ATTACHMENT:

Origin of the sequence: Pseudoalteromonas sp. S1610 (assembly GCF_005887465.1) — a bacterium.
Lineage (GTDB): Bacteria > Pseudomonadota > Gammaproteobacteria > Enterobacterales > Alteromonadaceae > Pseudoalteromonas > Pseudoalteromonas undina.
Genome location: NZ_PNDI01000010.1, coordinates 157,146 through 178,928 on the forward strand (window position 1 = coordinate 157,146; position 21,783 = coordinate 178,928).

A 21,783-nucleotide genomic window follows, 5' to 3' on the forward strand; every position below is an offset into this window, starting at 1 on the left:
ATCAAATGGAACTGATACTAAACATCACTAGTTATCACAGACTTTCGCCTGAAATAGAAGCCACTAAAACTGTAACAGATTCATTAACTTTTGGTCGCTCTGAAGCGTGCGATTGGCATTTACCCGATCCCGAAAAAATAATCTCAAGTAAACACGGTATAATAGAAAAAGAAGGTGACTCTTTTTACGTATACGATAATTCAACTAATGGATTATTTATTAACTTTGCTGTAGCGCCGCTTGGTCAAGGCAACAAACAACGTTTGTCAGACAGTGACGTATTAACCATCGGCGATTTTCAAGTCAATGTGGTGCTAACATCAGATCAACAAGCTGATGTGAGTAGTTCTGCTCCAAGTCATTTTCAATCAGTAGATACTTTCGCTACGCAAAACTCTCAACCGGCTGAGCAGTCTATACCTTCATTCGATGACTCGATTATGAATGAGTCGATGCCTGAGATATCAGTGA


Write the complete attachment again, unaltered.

Origin of the sequence: Pseudoalteromonas sp. S1610 (assembly GCF_005887465.1) — a bacterium.
Lineage (GTDB): Bacteria > Pseudomonadota > Gammaproteobacteria > Enterobacterales > Alteromonadaceae > Pseudoalteromonas > Pseudoalteromonas undina.
Genome location: NZ_PNDI01000010.1, coordinates 157,146 through 178,928 on the forward strand (window position 1 = coordinate 157,146; position 21,783 = coordinate 178,928).

A 21,783-nucleotide genomic window follows, 5' to 3' on the forward strand; every position below is an offset into this window, starting at 1 on the left:
ATCAAATGGAACTGATACTAAACATCACTAGTTATCACAGACTTTCGCCTGAAATAGAAGCCACTAAAACTGTAACAGATTCATTAACTTTTGGTCGCTCTGAAGCGTGCGATTGGCATTTACCCGATCCCGAAAAAATAATCTCAAGTAAACACGGTATAATAGAAAAAGAAGGTGACTCTTTTTACGTATACGATAATTCAACTAATGGATTATTTATTAACTTTGCTGTAGCGCCGCTTGGTCAAGGCAACAAACAACGTTTGTCAGACAGTGACGTATTAACCATCGGCGATTTTCAAGTCAATGTGGTGCTAACATCAGATCAACAAGCTGATGTGAGTAGTTCTGCTCCAAGTCATTTTCAATCAGTAGATACTTTCGCTACGCAAAACTCTCAACCGGCTGAGCAGTCTATACCTTCATTCGATGACTCGATTATGAATGAGTCGATGCCTGAGATATCAGTGA